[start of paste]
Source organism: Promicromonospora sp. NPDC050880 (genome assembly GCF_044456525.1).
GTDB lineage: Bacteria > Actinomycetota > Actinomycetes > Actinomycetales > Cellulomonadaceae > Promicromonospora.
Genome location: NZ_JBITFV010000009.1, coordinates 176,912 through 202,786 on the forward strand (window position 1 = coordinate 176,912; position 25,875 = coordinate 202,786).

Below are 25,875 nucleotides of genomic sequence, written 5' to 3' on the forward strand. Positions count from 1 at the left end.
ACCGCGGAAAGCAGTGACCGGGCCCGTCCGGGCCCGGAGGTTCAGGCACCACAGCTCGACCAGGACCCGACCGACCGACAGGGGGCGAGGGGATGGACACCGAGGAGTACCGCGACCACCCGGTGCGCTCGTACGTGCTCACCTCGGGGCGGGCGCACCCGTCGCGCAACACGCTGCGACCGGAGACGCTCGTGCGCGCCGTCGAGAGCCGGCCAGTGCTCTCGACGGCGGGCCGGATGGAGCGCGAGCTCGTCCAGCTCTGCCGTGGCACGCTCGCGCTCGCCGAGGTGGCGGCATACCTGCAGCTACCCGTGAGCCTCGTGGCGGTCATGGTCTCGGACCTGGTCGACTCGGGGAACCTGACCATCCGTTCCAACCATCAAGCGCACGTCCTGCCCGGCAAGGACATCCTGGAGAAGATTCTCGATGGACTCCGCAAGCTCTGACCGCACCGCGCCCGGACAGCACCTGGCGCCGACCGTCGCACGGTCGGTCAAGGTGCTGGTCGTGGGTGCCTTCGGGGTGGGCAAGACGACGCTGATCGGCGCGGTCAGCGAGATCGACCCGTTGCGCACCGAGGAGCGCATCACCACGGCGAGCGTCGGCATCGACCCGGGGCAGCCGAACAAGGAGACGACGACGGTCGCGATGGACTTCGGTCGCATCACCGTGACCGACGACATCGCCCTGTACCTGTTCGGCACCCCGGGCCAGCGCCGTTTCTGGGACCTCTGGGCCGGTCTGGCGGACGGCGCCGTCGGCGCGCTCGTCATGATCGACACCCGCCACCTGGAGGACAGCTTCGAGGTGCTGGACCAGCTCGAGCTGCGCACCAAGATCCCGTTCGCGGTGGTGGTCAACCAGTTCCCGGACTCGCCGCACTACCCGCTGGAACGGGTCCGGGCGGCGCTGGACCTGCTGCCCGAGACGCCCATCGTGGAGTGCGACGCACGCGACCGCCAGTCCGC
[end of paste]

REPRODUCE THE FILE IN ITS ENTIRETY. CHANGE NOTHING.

Source organism: Promicromonospora sp. NPDC050880 (genome assembly GCF_044456525.1).
GTDB lineage: Bacteria > Actinomycetota > Actinomycetes > Actinomycetales > Cellulomonadaceae > Promicromonospora.
Genome location: NZ_JBITFV010000009.1, coordinates 176,912 through 202,786 on the forward strand (window position 1 = coordinate 176,912; position 25,875 = coordinate 202,786).

Below are 25,875 nucleotides of genomic sequence, written 5' to 3' on the forward strand. Positions count from 1 at the left end.
ACCGCGGAAAGCAGTGACCGGGCCCGTCCGGGCCCGGAGGTTCAGGCACCACAGCTCGACCAGGACCCGACCGACCGACAGGGGGCGAGGGGATGGACACCGAGGAGTACCGCGACCACCCGGTGCGCTCGTACGTGCTCACCTCGGGGCGGGCGCACCCGTCGCGCAACACGCTGCGACCGGAGACGCTCGTGCGCGCCGTCGAGAGCCGGCCAGTGCTCTCGACGGCGGGCCGGATGGAGCGCGAGCTCGTCCAGCTCTGCCGTGGCACGCTCGCGCTCGCCGAGGTGGCGGCATACCTGCAGCTACCCGTGAGCCTCGTGGCGGTCATGGTCTCGGACCTGGTCGACTCGGGGAACCTGACCATCCGTTCCAACCATCAAGCGCACGTCCTGCCCGGCAAGGACATCCTGGAGAAGATTCTCGATGGACTCCGCAAGCTCTGACCGCACCGCGCCCGGACAGCACCTGGCGCCGACCGTCGCACGGTCGGTCAAGGTGCTGGTCGTGGGTGCCTTCGGGGTGGGCAAGACGACGCTGATCGGCGCGGTCAGCGAGATCGACCCGTTGCGCACCGAGGAGCGCATCACCACGGCGAGCGTCGGCATCGACCCGGGGCAGCCGAACAAGGAGACGACGACGGTCGCGATGGACTTCGGTCGCATCACCGTGACCGACGACATCGCCCTGTACCTGTTCGGCACCCCGGGCCAGCGCCGTTTCTGGGACCTCTGGGCCGGTCTGGCGGACGGCGCCGTCGGCGCGCTCGTCATGATCGACACCCGCCACCTGGAGGACAGCTTCGAGGTGCTGGACCAGCTCGAGCTGCGCACCAAGATCCCGTTCGCGGTGGTGGTCAACCAGTTCCCGGACTCGCCGCACTACCCGCTGGAACGGGTCCGGGCGGCGCTGGACCTGCTGCCCGAGACGCCCATCGTGGAGTGCGACGCACGCGACCGCCAGTCCGC